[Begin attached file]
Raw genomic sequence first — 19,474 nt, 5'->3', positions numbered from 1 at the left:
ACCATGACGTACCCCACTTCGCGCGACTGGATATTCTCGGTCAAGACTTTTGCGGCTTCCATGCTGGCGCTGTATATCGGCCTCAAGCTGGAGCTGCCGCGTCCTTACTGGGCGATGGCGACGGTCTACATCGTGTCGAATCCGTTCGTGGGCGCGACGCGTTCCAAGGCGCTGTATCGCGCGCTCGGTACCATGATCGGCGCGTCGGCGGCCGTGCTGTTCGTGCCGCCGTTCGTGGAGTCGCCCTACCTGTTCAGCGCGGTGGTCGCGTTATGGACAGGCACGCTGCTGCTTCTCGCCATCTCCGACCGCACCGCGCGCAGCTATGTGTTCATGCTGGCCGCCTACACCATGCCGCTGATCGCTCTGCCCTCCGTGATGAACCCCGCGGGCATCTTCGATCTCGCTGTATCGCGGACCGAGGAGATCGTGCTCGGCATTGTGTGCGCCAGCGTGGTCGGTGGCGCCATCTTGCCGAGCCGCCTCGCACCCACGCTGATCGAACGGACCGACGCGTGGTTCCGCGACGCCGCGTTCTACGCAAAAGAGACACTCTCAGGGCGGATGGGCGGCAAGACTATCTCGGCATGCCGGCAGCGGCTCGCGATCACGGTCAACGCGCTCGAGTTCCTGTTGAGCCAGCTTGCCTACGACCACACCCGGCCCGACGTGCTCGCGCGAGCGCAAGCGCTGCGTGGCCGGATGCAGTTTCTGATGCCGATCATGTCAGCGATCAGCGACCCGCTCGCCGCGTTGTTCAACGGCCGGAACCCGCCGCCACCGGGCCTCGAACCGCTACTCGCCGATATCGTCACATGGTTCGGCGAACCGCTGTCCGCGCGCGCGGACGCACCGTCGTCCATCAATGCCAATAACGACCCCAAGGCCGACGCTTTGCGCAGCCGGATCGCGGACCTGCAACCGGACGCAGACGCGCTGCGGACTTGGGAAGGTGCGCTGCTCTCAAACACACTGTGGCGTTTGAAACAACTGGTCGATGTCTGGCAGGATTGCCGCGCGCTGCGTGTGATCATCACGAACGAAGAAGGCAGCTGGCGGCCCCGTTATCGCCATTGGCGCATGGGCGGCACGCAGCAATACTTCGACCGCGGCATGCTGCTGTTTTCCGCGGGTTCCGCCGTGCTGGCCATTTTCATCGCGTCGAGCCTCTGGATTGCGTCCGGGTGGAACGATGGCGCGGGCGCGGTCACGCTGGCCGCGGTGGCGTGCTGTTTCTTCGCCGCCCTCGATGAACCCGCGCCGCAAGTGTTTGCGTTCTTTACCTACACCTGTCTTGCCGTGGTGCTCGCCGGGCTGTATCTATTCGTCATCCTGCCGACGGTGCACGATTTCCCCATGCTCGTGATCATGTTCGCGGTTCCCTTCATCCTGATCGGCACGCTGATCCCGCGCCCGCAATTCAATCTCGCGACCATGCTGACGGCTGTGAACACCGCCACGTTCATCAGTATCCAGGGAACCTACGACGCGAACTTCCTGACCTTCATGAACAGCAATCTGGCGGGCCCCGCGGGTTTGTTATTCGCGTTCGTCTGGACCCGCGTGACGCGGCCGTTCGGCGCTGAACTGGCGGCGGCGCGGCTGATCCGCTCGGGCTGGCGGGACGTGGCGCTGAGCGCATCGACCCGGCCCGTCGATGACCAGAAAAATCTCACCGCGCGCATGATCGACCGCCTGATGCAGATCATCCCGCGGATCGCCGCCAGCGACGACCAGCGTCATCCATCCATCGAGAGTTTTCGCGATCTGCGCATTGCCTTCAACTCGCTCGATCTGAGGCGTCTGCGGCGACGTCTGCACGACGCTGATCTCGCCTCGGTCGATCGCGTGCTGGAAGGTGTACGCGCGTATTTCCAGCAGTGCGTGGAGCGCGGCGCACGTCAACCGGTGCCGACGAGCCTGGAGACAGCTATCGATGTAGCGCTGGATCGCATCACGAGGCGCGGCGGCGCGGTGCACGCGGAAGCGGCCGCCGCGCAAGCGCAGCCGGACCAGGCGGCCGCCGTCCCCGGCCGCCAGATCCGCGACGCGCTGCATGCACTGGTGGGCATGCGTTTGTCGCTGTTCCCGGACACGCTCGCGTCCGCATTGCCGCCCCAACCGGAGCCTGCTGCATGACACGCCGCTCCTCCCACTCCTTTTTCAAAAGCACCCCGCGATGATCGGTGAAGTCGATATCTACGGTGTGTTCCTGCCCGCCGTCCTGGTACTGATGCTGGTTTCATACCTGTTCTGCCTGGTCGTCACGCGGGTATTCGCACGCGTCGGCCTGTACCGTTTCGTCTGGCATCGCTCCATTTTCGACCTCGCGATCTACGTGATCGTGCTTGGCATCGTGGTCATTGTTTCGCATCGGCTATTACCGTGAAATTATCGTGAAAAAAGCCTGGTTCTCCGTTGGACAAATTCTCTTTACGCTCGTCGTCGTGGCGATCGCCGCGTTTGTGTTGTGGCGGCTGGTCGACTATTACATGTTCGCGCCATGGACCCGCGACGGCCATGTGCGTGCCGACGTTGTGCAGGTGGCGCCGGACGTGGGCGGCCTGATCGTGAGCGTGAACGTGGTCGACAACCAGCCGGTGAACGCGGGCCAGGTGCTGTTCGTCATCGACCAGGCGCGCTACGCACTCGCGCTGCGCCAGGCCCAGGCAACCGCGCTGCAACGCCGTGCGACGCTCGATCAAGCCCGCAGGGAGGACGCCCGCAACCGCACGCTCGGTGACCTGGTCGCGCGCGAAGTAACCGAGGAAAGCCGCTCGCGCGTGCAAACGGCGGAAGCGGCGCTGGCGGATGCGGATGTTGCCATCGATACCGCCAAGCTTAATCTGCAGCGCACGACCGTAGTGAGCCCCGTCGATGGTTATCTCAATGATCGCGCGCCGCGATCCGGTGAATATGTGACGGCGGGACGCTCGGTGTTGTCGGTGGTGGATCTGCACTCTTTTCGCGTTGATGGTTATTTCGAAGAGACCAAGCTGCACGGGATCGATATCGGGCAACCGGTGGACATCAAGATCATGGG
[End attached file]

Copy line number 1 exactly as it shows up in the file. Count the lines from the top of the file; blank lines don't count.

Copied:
Raw genomic sequence first — 19,474 nt, 5'->3', positions numbered from 1 at the left: